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, 75 (5), 910-8

The Molecular Dissection of mtDNA Haplogroup H Confirms That the Franco-Cantabrian Glacial Refuge Was a Major Source for the European Gene Pool


The Molecular Dissection of mtDNA Haplogroup H Confirms That the Franco-Cantabrian Glacial Refuge Was a Major Source for the European Gene Pool

Alessandro Achilli et al. Am J Hum Genet.


Complete sequencing of 62 mitochondrial DNAs (mtDNAs) belonging (or very closely related) to haplogroup H revealed that this mtDNA haplogroup--by far the most common in Europe--is subdivided into numerous subhaplogroups, with at least 15 of them (H1-H15) identifiable by characteristic mutations. All the haplogroup H mtDNAs found in 5,743 subjects from 43 populations were then screened for diagnostic markers of subhaplogroups H1 and H3. This survey showed that both subhaplogroups display frequency peaks, centered in Iberia and surrounding areas, with distributions declining toward the northeast and southeast--a pattern extremely similar to that previously reported for mtDNA haplogroup V. Furthermore, the coalescence ages of H1 and H3 (~11,000 years) are close to that previously reported for V. These findings have major implications for the origin of Europeans, since they attest that the Franco-Cantabrian refuge area was indeed the source of late-glacial expansions of hunter-gatherers that repopulated much of Central and Northern Europe from ~15,000 years ago. This has also some implications for disease studies. For instance, the high occurrence of H1 and H3 in Iberia led us to re-evaluate the haplogroup distribution in 50 Spanish families affected by nonsyndromic sensorineural deafness due to the A1555G mutation. The survey revealed that the previously reported excess of H among these families is caused entirely by H3 and is due to a major, probably nonrecent, founder event.


Figure  1
Figure 1
Most-parsimonious tree of complete (pre-HV)1, HV*, HV1, pre-V, and H mtDNA sequences. The tree, rooted in haplogroup R, includes 62 mtDNAs (1–62) sequenced in this study and illustrates subhaplogroup affiliations. Phylogeny construction was performed by hand, following a parsimony approach, and was confirmed by use of the program Network 4.0. We have applied the reduced median algorithm (r=2) (Bandelt et al. 1995), followed by the median-joining algorithm (ɛ=0) (Bandelt et al. 1999) and the MP (maximum parsimony) calculation option, as explained at the Fluxus Engineering Web site. For the phylogeny construction, half weight was assigned to the control-region positions, and the pathological mutations 1555, 3460, and 13513 (shown in italics) were excluded. Mutations are shown on the branches; they are transitions, unless the base change is explicitly indicated. Deletions are indicated by a “d” preceding the deleted nucleotides. Insertions are indicated by a “+” preceding the inserted nucleotide(s). Heteroplasmy is indicated by an “h” following the nucleotide position. Underlining indicates recurrent mutations, whereas mutations in boldface are diagnostic of the haplogroup/subhaplogroup. The asterisk (*) indicates the most recent common ancestor of the H mtDNAs. This differs from the reference sequence (Andrews et al. 1999), which belongs to H2, by mutations at the following positions: 263, 315+C, 750, 1438, 4769, 8860, and 15326. The variation in number of Cs at np 309 was not included in the phylogeny (mtDNAs 1, 4, 8, 12, 15, 24, 26, 29, 31–32, 34–35, 37, 39, 41, 45–48, 56, and 58–62 harbored 309+C, whereas the mtDNAs 2–3, 5–7, 14, 17–18, 20, 42, 53, and 57 harbored 309+CC). mtDNAs 2, 4–8, 10–21, 23, 25–31, 33, 35–37, 39–44, 46–47, 49, 51, and 54–62 are from Italian subjects; 9, 24, 45, 48, 50, and 52 are from Spanish subjects; 32 and 53 are from Georgian subjects; 22 and 38 are from Iraqi subjects; 1 is from a Sindhi (Pakistan); 3 is from a Druze subject; and 34 is from a Berber of Egypt.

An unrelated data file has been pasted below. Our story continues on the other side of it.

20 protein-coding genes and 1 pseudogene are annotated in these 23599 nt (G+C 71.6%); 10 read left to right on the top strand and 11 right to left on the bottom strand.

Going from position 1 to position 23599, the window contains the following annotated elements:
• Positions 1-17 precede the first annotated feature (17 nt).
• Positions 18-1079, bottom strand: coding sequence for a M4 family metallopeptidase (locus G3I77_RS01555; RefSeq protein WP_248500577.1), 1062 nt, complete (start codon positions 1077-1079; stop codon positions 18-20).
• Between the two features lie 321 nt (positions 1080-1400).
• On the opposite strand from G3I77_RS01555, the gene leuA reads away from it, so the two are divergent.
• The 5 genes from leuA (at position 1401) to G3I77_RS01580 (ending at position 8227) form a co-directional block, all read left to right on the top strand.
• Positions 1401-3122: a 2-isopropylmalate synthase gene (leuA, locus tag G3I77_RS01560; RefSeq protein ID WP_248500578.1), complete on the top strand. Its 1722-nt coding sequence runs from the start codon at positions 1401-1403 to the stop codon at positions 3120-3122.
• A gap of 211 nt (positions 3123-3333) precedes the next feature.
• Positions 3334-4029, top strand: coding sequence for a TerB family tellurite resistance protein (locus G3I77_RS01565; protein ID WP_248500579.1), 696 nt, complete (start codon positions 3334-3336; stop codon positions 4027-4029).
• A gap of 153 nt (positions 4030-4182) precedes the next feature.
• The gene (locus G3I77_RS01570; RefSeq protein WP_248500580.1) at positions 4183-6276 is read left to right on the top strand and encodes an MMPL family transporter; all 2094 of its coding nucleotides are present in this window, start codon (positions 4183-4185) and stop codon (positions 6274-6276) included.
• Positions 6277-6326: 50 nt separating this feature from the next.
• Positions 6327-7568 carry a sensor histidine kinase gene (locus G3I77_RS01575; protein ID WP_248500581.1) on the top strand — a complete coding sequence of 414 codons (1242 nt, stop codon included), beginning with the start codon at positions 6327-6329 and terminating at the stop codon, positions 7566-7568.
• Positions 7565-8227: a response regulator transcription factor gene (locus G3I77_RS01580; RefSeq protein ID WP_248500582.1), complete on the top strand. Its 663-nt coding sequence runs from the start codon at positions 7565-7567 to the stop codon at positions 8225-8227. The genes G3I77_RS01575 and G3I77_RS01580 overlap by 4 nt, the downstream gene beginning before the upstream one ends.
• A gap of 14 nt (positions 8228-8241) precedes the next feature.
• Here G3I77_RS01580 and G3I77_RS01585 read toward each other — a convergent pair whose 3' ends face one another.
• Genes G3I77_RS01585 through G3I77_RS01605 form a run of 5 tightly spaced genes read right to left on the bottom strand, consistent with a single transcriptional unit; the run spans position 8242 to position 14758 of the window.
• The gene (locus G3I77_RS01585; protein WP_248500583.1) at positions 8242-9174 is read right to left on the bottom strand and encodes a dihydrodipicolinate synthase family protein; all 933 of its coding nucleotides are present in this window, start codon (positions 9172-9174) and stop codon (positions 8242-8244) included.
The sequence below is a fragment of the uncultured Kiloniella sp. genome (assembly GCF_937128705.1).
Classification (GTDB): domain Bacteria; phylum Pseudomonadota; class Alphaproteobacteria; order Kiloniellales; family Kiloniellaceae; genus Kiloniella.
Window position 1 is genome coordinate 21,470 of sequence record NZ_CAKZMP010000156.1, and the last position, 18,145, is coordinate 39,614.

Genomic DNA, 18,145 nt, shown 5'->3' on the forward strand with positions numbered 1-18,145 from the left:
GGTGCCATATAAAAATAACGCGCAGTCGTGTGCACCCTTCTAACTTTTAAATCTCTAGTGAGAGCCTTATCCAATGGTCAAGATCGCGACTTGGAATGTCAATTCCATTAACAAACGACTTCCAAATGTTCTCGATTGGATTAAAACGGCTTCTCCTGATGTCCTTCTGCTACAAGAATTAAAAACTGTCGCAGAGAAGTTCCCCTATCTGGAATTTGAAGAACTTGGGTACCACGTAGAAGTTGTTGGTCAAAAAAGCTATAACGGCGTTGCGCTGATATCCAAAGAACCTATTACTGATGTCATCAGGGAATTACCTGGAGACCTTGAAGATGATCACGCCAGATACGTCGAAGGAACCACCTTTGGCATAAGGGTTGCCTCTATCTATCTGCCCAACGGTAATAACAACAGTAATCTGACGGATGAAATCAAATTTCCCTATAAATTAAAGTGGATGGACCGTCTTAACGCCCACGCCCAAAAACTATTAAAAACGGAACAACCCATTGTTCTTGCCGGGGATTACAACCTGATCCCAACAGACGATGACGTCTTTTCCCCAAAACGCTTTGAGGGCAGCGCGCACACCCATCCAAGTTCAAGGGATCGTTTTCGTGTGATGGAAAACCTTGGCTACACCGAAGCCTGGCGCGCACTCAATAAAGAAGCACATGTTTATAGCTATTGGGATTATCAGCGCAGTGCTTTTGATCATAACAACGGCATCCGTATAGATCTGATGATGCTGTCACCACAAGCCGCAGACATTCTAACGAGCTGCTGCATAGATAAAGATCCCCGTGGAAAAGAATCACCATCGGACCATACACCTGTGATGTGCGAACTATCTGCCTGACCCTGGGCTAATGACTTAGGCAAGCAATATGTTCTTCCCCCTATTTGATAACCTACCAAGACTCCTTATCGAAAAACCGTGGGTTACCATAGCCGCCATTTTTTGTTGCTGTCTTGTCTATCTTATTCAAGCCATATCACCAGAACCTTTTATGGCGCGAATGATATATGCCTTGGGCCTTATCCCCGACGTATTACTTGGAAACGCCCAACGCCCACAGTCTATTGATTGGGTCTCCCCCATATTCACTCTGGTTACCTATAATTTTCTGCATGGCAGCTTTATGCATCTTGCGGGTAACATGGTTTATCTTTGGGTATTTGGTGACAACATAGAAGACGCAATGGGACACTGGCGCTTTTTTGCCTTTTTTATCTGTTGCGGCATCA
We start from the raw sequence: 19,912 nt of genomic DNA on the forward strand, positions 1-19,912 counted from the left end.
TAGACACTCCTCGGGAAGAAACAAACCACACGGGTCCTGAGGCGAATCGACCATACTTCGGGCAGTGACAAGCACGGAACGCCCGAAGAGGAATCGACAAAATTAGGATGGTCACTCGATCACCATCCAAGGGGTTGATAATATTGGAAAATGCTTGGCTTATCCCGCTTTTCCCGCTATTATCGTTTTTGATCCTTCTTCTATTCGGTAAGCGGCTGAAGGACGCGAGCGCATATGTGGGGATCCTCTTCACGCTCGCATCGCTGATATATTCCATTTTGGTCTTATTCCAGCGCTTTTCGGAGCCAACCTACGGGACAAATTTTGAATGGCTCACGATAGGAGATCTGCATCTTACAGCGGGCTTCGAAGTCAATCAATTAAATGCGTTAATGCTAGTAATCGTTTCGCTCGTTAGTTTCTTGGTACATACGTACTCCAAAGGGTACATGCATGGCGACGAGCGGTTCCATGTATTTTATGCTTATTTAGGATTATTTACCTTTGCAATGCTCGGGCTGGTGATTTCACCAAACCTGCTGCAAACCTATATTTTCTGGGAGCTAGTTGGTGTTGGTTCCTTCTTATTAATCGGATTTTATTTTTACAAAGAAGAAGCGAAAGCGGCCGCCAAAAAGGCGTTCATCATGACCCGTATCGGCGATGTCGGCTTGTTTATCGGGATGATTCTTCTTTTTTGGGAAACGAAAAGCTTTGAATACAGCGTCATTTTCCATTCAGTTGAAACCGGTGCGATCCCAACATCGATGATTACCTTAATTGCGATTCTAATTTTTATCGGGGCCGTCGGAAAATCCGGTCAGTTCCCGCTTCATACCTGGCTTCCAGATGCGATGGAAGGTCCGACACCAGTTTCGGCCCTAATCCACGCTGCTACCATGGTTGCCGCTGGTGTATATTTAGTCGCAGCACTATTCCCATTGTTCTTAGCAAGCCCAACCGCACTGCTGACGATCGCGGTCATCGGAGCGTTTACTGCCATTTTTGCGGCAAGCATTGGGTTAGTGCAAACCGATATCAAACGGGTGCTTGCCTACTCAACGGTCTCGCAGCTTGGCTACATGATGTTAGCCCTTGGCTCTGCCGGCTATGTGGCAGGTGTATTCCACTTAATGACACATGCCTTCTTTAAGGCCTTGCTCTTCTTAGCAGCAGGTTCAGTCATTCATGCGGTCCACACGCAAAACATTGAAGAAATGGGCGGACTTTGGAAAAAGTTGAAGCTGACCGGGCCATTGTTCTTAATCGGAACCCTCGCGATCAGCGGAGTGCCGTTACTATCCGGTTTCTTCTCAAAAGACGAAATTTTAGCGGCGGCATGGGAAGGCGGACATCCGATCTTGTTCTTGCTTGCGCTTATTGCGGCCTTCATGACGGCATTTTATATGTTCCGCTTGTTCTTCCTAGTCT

Figure  2
Figure 2
Geographical locations of populations surveyed for haplogroup H (top) and its spatial frequency distribution (bottom). Frequency values for populations 1–43 are from table 1, whereas those for populations 44–63 are from the literature, as follows: 44–46 from Helgason et al. ; 47–49 and 53 from Richards et al. ; 50 from Richards et al. and Passarino et al. ; 51 from Finnilä et al. ; 52 from Torroni et al. and Richards et al. ; 54 from Baasner et al. , Lutz et al. , Pfeiffer et al. and , and Richards et al. ; 55–56 from Malyarchuk et al. ; and 57–63 from Quintana-Murci et al. . The frequency map was obtained using Surfer version 6.04 (Golden Software), with the Kriging procedure, and estimates at each grid node were inferred by consideration of the entire data set.
Figure  3
Figure 3
Spatial frequency distributions of subhaplogroups H1 and H3. Frequency values are from table 1. Maps were obtained as in figure 2.

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